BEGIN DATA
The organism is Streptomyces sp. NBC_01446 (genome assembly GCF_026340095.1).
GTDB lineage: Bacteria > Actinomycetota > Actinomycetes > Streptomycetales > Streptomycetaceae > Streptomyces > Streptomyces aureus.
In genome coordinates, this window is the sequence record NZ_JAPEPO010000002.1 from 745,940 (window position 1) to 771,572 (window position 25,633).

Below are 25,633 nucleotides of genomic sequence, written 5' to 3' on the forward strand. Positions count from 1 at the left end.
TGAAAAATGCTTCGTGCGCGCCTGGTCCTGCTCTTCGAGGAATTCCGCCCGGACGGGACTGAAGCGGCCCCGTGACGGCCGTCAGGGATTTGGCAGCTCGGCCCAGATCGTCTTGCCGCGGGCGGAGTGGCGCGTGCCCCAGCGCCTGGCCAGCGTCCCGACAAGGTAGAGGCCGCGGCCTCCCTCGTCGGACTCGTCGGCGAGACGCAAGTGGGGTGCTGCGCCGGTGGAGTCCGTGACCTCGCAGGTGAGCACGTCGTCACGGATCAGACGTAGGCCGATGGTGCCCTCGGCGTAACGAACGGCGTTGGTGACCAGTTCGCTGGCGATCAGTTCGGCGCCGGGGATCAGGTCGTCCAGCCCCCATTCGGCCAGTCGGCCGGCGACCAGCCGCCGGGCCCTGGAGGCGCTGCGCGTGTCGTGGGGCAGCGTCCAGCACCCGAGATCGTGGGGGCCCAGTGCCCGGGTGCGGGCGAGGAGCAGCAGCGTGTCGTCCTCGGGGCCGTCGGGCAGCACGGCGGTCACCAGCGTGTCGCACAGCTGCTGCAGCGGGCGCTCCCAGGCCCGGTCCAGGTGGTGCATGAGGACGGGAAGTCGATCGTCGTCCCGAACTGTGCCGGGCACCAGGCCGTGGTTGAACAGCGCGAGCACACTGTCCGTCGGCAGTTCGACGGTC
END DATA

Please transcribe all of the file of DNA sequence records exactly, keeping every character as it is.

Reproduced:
The organism is Streptomyces sp. NBC_01446 (genome assembly GCF_026340095.1).
GTDB lineage: Bacteria > Actinomycetota > Actinomycetes > Streptomycetales > Streptomycetaceae > Streptomyces > Streptomyces aureus.
In genome coordinates, this window is the sequence record NZ_JAPEPO010000002.1 from 745,940 (window position 1) to 771,572 (window position 25,633).

Below are 25,633 nucleotides of genomic sequence, written 5' to 3' on the forward strand. Positions count from 1 at the left end.
TGAAAAATGCTTCGTGCGCGCCTGGTCCTGCTCTTCGAGGAATTCCGCCCGGACGGGACTGAAGCGGCCCCGTGACGGCCGTCAGGGATTTGGCAGCTCGGCCCAGATCGTCTTGCCGCGGGCGGAGTGGCGCGTGCCCCAGCGCCTGGCCAGCGTCCCGACAAGGTAGAGGCCGCGGCCTCCCTCGTCGGACTCGTCGGCGAGACGCAAGTGGGGTGCTGCGCCGGTGGAGTCCGTGACCTCGCAGGTGAGCACGTCGTCACGGATCAGACGTAGGCCGATGGTGCCCTCGGCGTAACGAACGGCGTTGGTGACCAGTTCGCTGGCGATCAGTTCGGCGCCGGGGATCAGGTCGTCCAGCCCCCATTCGGCCAGTCGGCCGGCGACCAGCCGCCGGGCCCTGGAGGCGCTGCGCGTGTCGTGGGGCAGCGTCCAGCACCCGAGATCGTGGGGGCCCAGTGCCCGGGTGCGGGCGAGGAGCAGCAGCGTGTCGTCCTCGGGGCCGTCGGGCAGCACGGCGGTCACCAGCGTGTCGCACAGCTGCTGCAGCGGGCGCTCCCAGGCCCGGTCCAGGTGGTGCATGAGGACGGGAAGTCGATCGTCGTCCCGAACTGTGCCGGGCACCAGGCCGTGGTTGAACAGCGCGAGCACACTGTCCGTCGGCAGTTCGACGGTC